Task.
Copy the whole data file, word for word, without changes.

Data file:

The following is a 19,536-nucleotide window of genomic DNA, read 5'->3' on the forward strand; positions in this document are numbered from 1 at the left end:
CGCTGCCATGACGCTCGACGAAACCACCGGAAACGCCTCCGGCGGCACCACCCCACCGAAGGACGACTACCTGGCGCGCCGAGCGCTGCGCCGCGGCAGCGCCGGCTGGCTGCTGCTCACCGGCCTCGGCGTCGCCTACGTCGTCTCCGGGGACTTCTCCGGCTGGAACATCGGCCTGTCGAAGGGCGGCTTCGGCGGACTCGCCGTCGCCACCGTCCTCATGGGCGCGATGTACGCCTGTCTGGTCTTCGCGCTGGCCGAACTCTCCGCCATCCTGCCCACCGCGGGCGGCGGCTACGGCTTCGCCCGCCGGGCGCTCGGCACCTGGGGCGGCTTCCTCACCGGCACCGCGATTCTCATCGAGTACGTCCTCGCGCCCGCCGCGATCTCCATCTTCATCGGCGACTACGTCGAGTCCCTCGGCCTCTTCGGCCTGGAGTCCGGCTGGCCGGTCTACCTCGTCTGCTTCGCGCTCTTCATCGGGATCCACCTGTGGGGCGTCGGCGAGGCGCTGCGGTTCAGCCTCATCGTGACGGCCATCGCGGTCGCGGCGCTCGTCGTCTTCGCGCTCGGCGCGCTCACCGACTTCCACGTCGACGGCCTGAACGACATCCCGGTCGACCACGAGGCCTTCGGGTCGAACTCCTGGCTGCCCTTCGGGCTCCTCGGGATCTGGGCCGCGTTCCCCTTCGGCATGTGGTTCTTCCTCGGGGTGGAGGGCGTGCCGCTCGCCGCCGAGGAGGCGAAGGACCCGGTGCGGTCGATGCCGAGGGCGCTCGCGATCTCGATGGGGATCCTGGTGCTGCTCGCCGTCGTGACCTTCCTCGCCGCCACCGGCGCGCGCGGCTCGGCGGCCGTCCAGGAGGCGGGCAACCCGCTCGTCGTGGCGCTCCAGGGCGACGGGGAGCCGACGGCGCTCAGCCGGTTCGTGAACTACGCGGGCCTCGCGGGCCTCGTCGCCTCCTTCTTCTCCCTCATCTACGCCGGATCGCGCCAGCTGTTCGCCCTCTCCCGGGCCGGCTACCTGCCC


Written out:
The following is a 19,536-nucleotide window of genomic DNA, read 5'->3' on the forward strand; positions in this document are numbered from 1 at the left end:
CGCTGCCATGACGCTCGACGAAACCACCGGAAACGCCTCCGGCGGCACCACCCCACCGAAGGACGACTACCTGGCGCGCCGAGCGCTGCGCCGCGGCAGCGCCGGCTGGCTGCTGCTCACCGGCCTCGGCGTCGCCTACGTCGTCTCCGGGGACTTCTCCGGCTGGAACATCGGCCTGTCGAAGGGCGGCTTCGGCGGACTCGCCGTCGCCACCGTCCTCATGGGCGCGATGTACGCCTGTCTGGTCTTCGCGCTGGCCGAACTCTCCGCCATCCTGCCCACCGCGGGCGGCGGCTACGGCTTCGCCCGCCGGGCGCTCGGCACCTGGGGCGGCTTCCTCACCGGCACCGCGATTCTCATCGAGTACGTCCTCGCGCCCGCCGCGATCTCCATCTTCATCGGCGACTACGTCGAGTCCCTCGGCCTCTTCGGCCTGGAGTCCGGCTGGCCGGTCTACCTCGTCTGCTTCGCGCTCTTCATCGGGATCCACCTGTGGGGCGTCGGCGAGGCGCTGCGGTTCAGCCTCATCGTGACGGCCATCGCGGTCGCGGCGCTCGTCGTCTTCGCGCTCGGCGCGCTCACCGACTTCCACGTCGACGGCCTGAACGACATCCCGGTCGACCACGAGGCCTTCGGGTCGAACTCCTGGCTGCCCTTCGGGCTCCTCGGGATCTGGGCCGCGTTCCCCTTCGGCATGTGGTTCTTCCTCGGGGTGGAGGGCGTGCCGCTCGCCGCCGAGGAGGCGAAGGACCCGGTGCGGTCGATGCCGAGGGCGCTCGCGATCTCGATGGGGATCCTGGTGCTGCTCGCCGTCGTGACCTTCCTCGCCGCCACCGGCGCGCGCGGCTCGGCGGCCGTCCAGGAGGCGGGCAACCCGCTCGTCGTGGCGCTCCAGGGCGACGGGGAGCCGACGGCGCTCAGCCGGTTCGTGAACTACGCGGGCCTCGCGGGCCTCGTCGCCTCCTTCTTCTCCCTCATCTACGCCGGATCGCGCCAGCTGTTCGCCCTCTCCCGGGCCGGCTACCTGCCC